Josh Norman deal helps Redskins to B offseason grade

Matt Claassen breaks down the Washington Redskins' offseason moves thus far, highlighting the Josh Norman signing as a win.

| 7 months ago
(Photo by David Banks/Getty Images)

(Photo by David Banks/Getty Images)

Josh Norman deal helps Redskins to B offseason grade


Washington won the NFC East last year, but exited the playoffs early after a loss to the Packers in the wildcard round. Here’s a look at the offseason moves for Washington as they try to strengthen the roster in preparation for defending their division title in 2016:

Offseason grade: B 

Free agency/Trades

New arrivals: CB Josh Norman, DE Kendall Reyes, S David Bruton

Re-signings: QB Kirk Cousins, S Duke Ihenacho, DE Junior Galette, CB Will Blackmon

Departures: DE Jason Hatcher, S Dashon Goldson, QB Robert Griffin III, NT Terrance Knighton, RB Alfred Morris, CB Cary Williams

Washington parted ways with several players, either by letting them walk or waiving them entirely. But for the most part, replacing the production from those no longer with the team shouldn’t be difficult. They were able to retain Kirk Cousins, and at this point, have avoided overpaying him on a long-term deal after just one full season of above-average play.

Their biggest move was being able to sign CB Josh Norman after his unexpected availability. The Redskins also brought in David Bruton to help address the safety position. He’s played over 300 snaps in a season just once, but he’s graded well on limited playing time, and his addition gives them some much-needed depth in the secondary. The one questionable move was signing Kendall Reyes, who has consistently graded among the worst 3-4 defensive ends over the past three seasons, even if to a relatively small one-year contract as a likely backup.

2016 NFL draft

  • Round 1 (pick No. 22 from Houston) Josh Doctson, WR, TCU
  • Round 2 (pick No. 53) Su’a Cravens, S, USC
  • Round 3 (pick No. 84) Kendall Fuller, CB, Virginia Tech
  • Round 5 (pick No. 152 from New Orleans) Matt Ioannidis, DT, Temple
  • Round 6 (pick No. 187 from New Orleans) Nate Sudfeld, QB, Indiana
  • Round 7 (pick No. 232 from Tampa Bay) Steven Daniels, ILB, Boston College
  • Round 7 (pick No. 242) Keith Marshall, RB, Georgia

In the first round, Washington scooped up our No. 2 wide receiver in the draft class in Josh Doctson, who earned the top receiving grade in the nation last year despite missing multiple games. The safety-linebacker hybrid Su’a Cravens proved he can play well against the run or in coverage at both positions, and will give the defense some versatility in packages, while LB Steven Daniels could be a sleeper pick after earning the top run-defense grade in the nation among off-ball linebackers last year. Fuller is the biggest question mark of the class after he earned a negative grade in coverage last season before getting injured. However, he was solid in 2014, and could still be a decent pick if that season is more reflective of the player he will be.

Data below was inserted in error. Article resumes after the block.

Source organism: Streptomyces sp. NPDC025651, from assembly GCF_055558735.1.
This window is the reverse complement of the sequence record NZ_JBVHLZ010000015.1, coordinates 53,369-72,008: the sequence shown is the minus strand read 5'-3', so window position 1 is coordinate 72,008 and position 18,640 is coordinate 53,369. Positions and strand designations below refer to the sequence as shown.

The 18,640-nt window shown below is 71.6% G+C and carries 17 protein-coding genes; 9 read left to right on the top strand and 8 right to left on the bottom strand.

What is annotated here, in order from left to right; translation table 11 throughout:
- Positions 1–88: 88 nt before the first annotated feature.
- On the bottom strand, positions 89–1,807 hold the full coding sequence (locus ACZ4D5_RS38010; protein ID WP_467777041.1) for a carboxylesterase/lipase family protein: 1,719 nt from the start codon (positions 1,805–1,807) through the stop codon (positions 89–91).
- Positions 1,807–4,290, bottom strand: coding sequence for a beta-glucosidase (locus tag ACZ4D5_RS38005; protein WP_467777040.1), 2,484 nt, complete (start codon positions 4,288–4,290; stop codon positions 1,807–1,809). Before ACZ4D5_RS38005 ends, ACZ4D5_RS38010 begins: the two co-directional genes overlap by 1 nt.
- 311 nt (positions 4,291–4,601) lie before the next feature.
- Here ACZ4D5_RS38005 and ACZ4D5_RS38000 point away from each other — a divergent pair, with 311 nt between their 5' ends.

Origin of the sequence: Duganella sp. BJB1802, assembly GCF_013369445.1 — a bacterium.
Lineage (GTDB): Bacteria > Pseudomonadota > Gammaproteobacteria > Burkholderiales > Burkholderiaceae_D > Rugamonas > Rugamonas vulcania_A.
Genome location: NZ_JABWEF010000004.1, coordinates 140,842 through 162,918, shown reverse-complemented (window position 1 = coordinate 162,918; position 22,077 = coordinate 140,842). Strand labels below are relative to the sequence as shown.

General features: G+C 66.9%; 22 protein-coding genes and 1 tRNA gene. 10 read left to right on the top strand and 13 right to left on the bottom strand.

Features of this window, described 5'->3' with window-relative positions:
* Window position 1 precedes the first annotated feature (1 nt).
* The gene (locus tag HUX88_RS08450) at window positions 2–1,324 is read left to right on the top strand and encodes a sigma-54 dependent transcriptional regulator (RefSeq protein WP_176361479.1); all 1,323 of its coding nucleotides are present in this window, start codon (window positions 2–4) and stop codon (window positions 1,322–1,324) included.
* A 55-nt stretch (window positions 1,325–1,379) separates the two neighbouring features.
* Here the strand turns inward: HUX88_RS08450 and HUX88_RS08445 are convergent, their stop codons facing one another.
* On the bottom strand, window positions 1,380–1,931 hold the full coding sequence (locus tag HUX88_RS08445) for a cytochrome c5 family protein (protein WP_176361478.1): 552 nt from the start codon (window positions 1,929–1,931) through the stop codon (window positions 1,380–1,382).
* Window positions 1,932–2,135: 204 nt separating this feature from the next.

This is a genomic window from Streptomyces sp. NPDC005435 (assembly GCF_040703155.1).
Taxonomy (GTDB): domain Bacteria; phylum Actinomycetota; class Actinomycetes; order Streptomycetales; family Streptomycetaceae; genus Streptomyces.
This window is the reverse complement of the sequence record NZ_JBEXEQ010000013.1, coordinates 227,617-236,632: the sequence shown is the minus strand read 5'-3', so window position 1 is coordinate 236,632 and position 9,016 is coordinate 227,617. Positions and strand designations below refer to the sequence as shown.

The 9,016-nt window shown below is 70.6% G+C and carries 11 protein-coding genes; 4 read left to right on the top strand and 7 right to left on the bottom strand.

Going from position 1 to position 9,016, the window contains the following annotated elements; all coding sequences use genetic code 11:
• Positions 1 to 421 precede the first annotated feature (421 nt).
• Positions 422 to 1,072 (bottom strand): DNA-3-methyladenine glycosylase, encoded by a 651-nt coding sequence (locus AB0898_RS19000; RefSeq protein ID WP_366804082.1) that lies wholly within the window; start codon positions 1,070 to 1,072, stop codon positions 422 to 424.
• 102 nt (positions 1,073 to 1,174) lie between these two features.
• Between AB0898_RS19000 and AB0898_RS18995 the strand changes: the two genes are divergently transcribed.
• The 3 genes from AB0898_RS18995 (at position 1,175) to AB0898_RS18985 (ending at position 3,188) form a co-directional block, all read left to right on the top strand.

Conclusion

Outside of using the franchise tag on Cousins, it looked like it was going to be a quiet free agency period for the Redskins. But the team made a big move to get one of the best cornerbacks in the league by quickly signing Josh Norman after he became available weeks after the start of free agency. In addition to Norman, they addressed their secondary problems with the Bruton signing and two day-two draft picks. The team also invested in another receiving threat and signed Jordan Reed to a contract extension as they try to build the offense around Cousins.

While Washington did move on from a few starters, the majority have already been replaced. Parting ways with Alfred Morris, whose run grade has decreased every year since his impressive rookie campaign, should not be a big deal in itself. However, Matt Jones and Chris Thompson do not look like the future at the position, and they did little to otherwise address it.

Jones graded below-average as a runner, receiver, and pass-blocker last year, earning an overall grade that ranked 65th out of 68 qualifying running backs, and 61st as purely a runner. Moreover, the lone running back addition was the selection of Keith Marshall in the seventh round, who had only played 155 snaps over the past two years in college due to a combination of injuries and being low on the depth chart.

Still, it was an overwhelmingly positive offseason for Washington—a team that has done well to set up the roster for a run at defending their division title.

Washington Redskins’ projected base offense in 2016:

Screen Shot 2016-05-18 at 9.02.02 AM

| Analyst

Matt has been an analyst for PFF since 2013. He is also a contributor to 120 Sports and a former NCAA Division-III football player.

  • ImperishablePhantasm

    Why didn’t we get the Redskins projected defense? ‘^’

  • Anita Pea

    B? Seriously? At least from PFF I was expecting at least an A-.

    • crosseyedlemon

      I don’t think the Redskins were even getting an A- when George Allen was coaching….and he was one of the best coaches of all time.

  • Harald

    why two TE and not Crowder as a third WR and how do you see the defense?

  • TheKlot

    You forgot about the releasing of Andre Roberts, Jeron Johnson and Chris Culliver.

  • AdamT

    “overwhelmingly positive” translates to a B? Mkay. And how come there’s an offensive chart but no defensive chart?

    FYI: In addition to losing Culliver, JJ, and Roberts, Keenan Robinson also left as a free agent.

  • Jayo V

    Matt Claassen the “writer” gets a D-